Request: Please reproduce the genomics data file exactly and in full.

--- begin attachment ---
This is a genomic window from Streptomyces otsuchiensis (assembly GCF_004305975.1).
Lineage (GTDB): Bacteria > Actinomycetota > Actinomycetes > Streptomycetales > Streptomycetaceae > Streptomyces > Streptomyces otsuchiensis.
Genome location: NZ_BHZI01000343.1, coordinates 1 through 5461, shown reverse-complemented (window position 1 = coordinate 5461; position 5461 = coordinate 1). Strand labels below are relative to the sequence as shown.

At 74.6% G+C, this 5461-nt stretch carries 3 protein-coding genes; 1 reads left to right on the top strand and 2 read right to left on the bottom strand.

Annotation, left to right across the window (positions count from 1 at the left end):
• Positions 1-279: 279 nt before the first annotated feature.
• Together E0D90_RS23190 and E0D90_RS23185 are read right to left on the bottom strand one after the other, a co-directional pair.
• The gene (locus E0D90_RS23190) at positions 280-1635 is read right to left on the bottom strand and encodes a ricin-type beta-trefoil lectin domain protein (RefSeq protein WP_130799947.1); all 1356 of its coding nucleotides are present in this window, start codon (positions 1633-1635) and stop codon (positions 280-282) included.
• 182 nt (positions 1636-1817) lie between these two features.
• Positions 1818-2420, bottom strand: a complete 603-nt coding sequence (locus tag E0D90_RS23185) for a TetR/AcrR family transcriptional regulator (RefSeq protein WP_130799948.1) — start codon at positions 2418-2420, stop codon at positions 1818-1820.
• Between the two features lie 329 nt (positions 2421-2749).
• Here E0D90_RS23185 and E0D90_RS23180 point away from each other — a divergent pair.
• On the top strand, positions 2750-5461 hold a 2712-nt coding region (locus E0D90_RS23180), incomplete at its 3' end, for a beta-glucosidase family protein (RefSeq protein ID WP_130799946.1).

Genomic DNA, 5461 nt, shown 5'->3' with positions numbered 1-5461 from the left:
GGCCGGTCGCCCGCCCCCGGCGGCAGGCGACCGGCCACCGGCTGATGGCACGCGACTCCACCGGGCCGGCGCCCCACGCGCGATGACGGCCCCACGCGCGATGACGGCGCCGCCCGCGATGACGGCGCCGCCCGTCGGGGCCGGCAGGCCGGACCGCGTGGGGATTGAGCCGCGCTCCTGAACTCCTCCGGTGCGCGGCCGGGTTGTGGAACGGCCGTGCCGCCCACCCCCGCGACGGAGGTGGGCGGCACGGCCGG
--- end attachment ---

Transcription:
This is a genomic window from Streptomyces otsuchiensis (assembly GCF_004305975.1).
Lineage (GTDB): Bacteria > Actinomycetota > Actinomycetes > Streptomycetales > Streptomycetaceae > Streptomyces > Streptomyces otsuchiensis.
Genome location: NZ_BHZI01000343.1, coordinates 1 through 5461, shown reverse-complemented (window position 1 = coordinate 5461; position 5461 = coordinate 1). Strand labels below are relative to the sequence as shown.

At 74.6% G+C, this 5461-nt stretch carries 3 protein-coding genes; 1 reads left to right on the top strand and 2 read right to left on the bottom strand.

Annotation, left to right across the window (positions count from 1 at the left end):
• Positions 1-279: 279 nt before the first annotated feature.
• Together E0D90_RS23190 and E0D90_RS23185 are read right to left on the bottom strand one after the other, a co-directional pair.
• The gene (locus E0D90_RS23190) at positions 280-1635 is read right to left on the bottom strand and encodes a ricin-type beta-trefoil lectin domain protein (RefSeq protein WP_130799947.1); all 1356 of its coding nucleotides are present in this window, start codon (positions 1633-1635) and stop codon (positions 280-282) included.
• 182 nt (positions 1636-1817) lie between these two features.
• Positions 1818-2420, bottom strand: a complete 603-nt coding sequence (locus tag E0D90_RS23185) for a TetR/AcrR family transcriptional regulator (RefSeq protein WP_130799948.1) — start codon at positions 2418-2420, stop codon at positions 1818-1820.
• Between the two features lie 329 nt (positions 2421-2749).
• Here E0D90_RS23185 and E0D90_RS23180 point away from each other — a divergent pair.
• On the top strand, positions 2750-5461 hold a 2712-nt coding region (locus E0D90_RS23180), incomplete at its 3' end, for a beta-glucosidase family protein (RefSeq protein ID WP_130799946.1).

Genomic DNA, 5461 nt, shown 5'->3' with positions numbered 1-5461 from the left:
GGCCGGTCGCCCGCCCCCGGCGGCAGGCGACCGGCCACCGGCTGATGGCACGCGACTCCACCGGGCCGGCGCCCCACGCGCGATGACGGCCCCACGCGCGATGACGGCGCCGCCCGCGATGACGGCGCCGCCCGTCGGGGCCGGCAGGCCGGACCGCGTGGGGATTGAGCCGCGCTCCTGAACTCCTCCGGTGCGCGGCCGGGTTGTGGAACGGCCGTGCCGCCCACCCCCGCGACGGAGGTGGGCGGCACGGCCGG